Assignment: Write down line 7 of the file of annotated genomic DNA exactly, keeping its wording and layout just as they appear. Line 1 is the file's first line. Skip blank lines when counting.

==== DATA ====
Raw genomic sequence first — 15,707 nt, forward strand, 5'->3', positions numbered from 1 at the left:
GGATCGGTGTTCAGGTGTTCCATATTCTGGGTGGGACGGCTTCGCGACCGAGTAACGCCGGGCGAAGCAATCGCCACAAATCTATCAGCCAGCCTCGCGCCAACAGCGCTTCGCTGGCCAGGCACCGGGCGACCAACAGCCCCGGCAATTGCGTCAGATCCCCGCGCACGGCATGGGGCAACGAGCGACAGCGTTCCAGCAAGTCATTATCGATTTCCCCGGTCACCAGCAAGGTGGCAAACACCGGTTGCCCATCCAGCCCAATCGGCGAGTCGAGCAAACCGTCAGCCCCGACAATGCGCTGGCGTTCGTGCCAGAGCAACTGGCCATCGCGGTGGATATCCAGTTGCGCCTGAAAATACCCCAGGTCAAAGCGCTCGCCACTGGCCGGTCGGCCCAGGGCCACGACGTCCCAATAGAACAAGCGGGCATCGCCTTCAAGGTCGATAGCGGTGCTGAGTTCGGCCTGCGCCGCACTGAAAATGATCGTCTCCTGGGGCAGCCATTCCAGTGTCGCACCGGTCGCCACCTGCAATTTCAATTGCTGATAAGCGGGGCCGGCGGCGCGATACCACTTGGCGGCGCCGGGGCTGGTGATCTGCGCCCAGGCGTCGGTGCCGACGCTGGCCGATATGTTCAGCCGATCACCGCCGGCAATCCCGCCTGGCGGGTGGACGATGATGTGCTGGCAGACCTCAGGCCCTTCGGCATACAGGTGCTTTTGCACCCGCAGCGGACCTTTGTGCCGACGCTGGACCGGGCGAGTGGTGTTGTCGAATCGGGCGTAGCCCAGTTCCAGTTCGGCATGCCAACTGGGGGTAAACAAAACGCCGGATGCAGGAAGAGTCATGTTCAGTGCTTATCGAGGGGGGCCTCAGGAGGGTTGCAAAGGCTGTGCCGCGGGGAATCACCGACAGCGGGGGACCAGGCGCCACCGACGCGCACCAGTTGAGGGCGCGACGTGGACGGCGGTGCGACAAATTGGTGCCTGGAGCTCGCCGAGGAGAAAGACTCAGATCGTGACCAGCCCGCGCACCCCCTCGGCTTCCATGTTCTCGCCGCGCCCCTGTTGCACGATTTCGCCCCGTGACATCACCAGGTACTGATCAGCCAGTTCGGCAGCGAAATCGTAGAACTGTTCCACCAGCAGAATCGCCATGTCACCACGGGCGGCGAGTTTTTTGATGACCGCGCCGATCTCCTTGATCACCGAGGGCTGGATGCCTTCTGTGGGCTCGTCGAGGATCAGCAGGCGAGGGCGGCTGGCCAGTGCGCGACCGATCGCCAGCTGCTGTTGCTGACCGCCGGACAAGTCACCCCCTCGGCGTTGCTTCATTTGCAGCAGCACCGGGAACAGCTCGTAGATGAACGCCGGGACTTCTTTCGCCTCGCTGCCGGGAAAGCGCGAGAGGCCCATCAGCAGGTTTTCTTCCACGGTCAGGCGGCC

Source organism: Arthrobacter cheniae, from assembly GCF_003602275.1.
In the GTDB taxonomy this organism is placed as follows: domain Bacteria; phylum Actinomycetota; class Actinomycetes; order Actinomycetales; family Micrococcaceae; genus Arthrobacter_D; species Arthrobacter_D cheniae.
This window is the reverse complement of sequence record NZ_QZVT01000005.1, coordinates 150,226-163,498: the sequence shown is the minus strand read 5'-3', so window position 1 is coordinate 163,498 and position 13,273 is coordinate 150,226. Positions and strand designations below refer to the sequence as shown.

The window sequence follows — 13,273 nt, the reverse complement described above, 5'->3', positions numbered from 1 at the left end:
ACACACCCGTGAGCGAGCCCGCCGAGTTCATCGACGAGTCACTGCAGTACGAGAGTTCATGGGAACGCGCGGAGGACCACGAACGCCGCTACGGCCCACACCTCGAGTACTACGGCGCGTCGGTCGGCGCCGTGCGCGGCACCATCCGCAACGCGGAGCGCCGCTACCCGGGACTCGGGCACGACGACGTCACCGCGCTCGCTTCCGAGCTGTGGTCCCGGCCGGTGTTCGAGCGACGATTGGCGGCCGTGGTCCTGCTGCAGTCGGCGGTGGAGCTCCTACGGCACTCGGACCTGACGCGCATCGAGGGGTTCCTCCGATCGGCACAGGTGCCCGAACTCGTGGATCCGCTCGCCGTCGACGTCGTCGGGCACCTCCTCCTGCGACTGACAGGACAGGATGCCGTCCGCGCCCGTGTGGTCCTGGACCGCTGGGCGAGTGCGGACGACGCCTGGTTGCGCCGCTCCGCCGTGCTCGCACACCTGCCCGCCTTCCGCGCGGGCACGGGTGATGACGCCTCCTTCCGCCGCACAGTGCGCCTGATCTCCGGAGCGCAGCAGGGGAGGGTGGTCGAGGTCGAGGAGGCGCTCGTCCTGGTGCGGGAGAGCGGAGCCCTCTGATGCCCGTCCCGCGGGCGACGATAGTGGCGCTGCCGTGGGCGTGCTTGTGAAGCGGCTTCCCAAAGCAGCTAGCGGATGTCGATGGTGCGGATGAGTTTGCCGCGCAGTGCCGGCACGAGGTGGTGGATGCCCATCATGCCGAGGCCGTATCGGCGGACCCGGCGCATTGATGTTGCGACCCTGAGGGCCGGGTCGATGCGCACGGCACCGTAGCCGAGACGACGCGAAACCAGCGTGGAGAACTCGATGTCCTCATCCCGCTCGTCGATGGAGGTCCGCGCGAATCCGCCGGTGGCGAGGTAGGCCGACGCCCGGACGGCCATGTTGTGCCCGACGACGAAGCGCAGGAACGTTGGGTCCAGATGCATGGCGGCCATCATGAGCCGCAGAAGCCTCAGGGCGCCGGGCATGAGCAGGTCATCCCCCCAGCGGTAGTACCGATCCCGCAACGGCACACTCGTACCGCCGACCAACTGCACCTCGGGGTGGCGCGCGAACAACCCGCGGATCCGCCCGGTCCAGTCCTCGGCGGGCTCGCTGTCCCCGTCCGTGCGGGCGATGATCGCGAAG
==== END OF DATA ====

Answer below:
ACACACCCGTGAGCGAGCCCGCCGAGTTCATCGACGAGTCACTGCAGTACGAGAGTTCATGGGAACGCGCGGAGGACCACGAACGCCGCTACGGCCCACACCTCGAGTACTACGGCGCGTCGGTCGGCGCCGTGCGCGGCACCATCCGCAACGCGGAGCGCCGCTACCCGGGACTCGGGCACGACGACGTCACCGCGCTCGCTTCCGAGCTGTGGTCCCGGCCGGTGTTCGAGCGACGATTGGCGGCCGTGGTCCTGCTGCAGTCGGCGGTGGAGCTCCTACGGCACTCGGACCTGACGCGCATCGAGGGGTTCCTCCGATCGGCACAGGTGCCCGAACTCGTGGATCCGCTCGCCGTCGACGTCGTCGGGCACCTCCTCCTGCGACTGACAGGACAGGATGCCGTCCGCGCCCGTGTGGTCCTGGACCGCTGGGCGAGTGCGGACGACGCCTGGTTGCGCCGCTCCGCCGTGCTCGCACACCTGCCCGCCTTCCGCGCGGGCACGGGTGATGACGCCTCCTTCCGCCGCACAGTGCGCCTGATCTCCGGAGCGCAGCAGGGGAGGGTGGTCGAGGTCGAGGAGGCGCTCGTCCTGGTGCGGGAGAGCGGAGCCCTCTGATGCCCGTCCCGCGGGCGACGATAGTGGCGCTGCCGTGGGCGTGCTTGTGAAGCGGCTTCCCAAAGCAGCTAGCGGATGTCGATGGTGCGGATGAGTTTGCCGCGCAGTGCCGGCACGAGGTGGTGGATGCCCATCATGCCGAGGCCGTATCGGCGGACCCGGCGCATTGATGTTGCGACCCTGAGGGCCGGGTCGATGCGCACGGCACCGTAGCCGAGACGACGCGAAACCAGCGTGGAGAACTCGATGTCCTCATCCCGCTCGTCGATGGAGGTCCGCGCGAATCCGCCGGTGGCGAGGTAGGCCGACGCCCGGACGGCCATGTTGTGCCCGACGACGAAGCGCAGGAACGTTGGGTCCAGATGCATGGCGGCCATCATGAGCCGCAGAAGCCTCAGGGCGCCGGGCATGAGCAGGTCATCCCCCCAGCGGTAGTACCGATCCCGCAACGGCACACTCGTACCGCCGACCAACTGCACCTCGGGGTGGCGCGCGAACAACCCGCGGATCCGCCCGGTCCAGTCCTCGGCGGGCTCGCTGTCCCCGTCCGTGCGGGCGATGATCGCGAAG